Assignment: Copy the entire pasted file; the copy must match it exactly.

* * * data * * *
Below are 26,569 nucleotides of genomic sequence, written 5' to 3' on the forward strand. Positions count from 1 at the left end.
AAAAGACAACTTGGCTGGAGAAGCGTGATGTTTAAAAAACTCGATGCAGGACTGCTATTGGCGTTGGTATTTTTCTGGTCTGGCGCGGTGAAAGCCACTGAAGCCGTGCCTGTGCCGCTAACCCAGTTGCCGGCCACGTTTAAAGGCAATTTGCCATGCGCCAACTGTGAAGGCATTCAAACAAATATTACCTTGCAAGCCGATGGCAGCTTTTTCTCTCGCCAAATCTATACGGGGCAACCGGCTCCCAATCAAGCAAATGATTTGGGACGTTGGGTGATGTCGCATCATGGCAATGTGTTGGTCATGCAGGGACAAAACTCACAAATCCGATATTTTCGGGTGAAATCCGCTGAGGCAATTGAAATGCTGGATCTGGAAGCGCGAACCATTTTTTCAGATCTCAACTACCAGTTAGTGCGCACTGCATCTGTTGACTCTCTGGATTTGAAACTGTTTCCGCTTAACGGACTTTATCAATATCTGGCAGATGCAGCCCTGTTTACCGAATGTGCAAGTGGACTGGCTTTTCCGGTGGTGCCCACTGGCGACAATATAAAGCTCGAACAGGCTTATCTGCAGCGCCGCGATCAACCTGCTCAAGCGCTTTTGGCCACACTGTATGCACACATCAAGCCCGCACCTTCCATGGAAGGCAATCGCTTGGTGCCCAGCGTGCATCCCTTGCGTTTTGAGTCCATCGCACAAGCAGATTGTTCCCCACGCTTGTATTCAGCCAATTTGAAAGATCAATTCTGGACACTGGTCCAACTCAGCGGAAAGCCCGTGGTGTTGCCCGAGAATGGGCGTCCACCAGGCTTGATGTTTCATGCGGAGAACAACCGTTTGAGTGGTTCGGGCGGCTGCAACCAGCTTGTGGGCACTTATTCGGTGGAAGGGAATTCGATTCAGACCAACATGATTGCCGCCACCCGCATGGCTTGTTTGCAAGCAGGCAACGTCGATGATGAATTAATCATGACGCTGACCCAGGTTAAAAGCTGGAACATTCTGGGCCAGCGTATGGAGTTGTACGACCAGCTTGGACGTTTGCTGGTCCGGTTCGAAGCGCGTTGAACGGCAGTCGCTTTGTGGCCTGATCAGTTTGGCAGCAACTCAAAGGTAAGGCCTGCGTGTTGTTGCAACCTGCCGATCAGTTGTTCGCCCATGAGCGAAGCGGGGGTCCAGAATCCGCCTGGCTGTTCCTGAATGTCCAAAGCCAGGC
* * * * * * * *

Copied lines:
Below are 26,569 nucleotides of genomic sequence, written 5' to 3' on the forward strand. Positions count from 1 at the left end.
AAAAGACAACTTGGCTGGAGAAGCGTGATGTTTAAAAAACTCGATGCAGGACTGCTATTGGCGTTGGTATTTTTCTGGTCTGGCGCGGTGAAAGCCACTGAAGCCGTGCCTGTGCCGCTAACCCAGTTGCCGGCCACGTTTAAAGGCAATTTGCCATGCGCCAACTGTGAAGGCATTCAAACAAATATTACCTTGCAAGCCGATGGCAGCTTTTTCTCTCGCCAAATCTATACGGGGCAACCGGCTCCCAATCAAGCAAATGATTTGGGACGTTGGGTGATGTCGCATCATGGCAATGTGTTGGTCATGCAGGGACAAAACTCACAAATCCGATATTTTCGGGTGAAATCCGCTGAGGCAATTGAAATGCTGGATCTGGAAGCGCGAACCATTTTTTCAGATCTCAACTACCAGTTAGTGCGCACTGCATCTGTTGACTCTCTGGATTTGAAACTGTTTCCGCTTAACGGACTTTATCAATATCTGGCAGATGCAGCCCTGTTTACCGAATGTGCAAGTGGACTGGCTTTTCCGGTGGTGCCCACTGGCGACAATATAAAGCTCGAACAGGCTTATCTGCAGCGCCGCGATCAACCTGCTCAAGCGCTTTTGGCCACACTGTATGCACACATCAAGCCCGCACCTTCCATGGAAGGCAATCGCTTGGTGCCCAGCGTGCATCCCTTGCGTTTTGAGTCCATCGCACAAGCAGATTGTTCCCCACGCTTGTATTCAGCCAATTTGAAAGATCAATTCTGGACACTGGTCCAACTCAGCGGAAAGCCCGTGGTGTTGCCCGAGAATGGGCGTCCACCAGGCTTGATGTTTCATGCGGAGAACAACCGTTTGAGTGGTTCGGGCGGCTGCAACCAGCTTGTGGGCACTTATTCGGTGGAAGGGAATTCGATTCAGACCAACATGATTGCCGCCACCCGCATGGCTTGTTTGCAAGCAGGCAACGTCGATGATGAATTAATCATGACGCTGACCCAGGTTAAAAGCTGGAACATTCTGGGCCAGCGTATGGAGTTGTACGACCAGCTTGGACGTTTGCTGGTCCGGTTCGAAGCGCGTTGAACGGCAGTCGCTTTGTGGCCTGATCAGTTTGGCAGCAACTCAAAGGTAAGGCCTGCGTGTTGTTGCAACCTGCCGATCAGTTGTTCGCCCATGAGCGAAGCGGGGGTCCAGAATCCGCCTGGCTGTTCCTGAATGTCCAAAGCCAGGC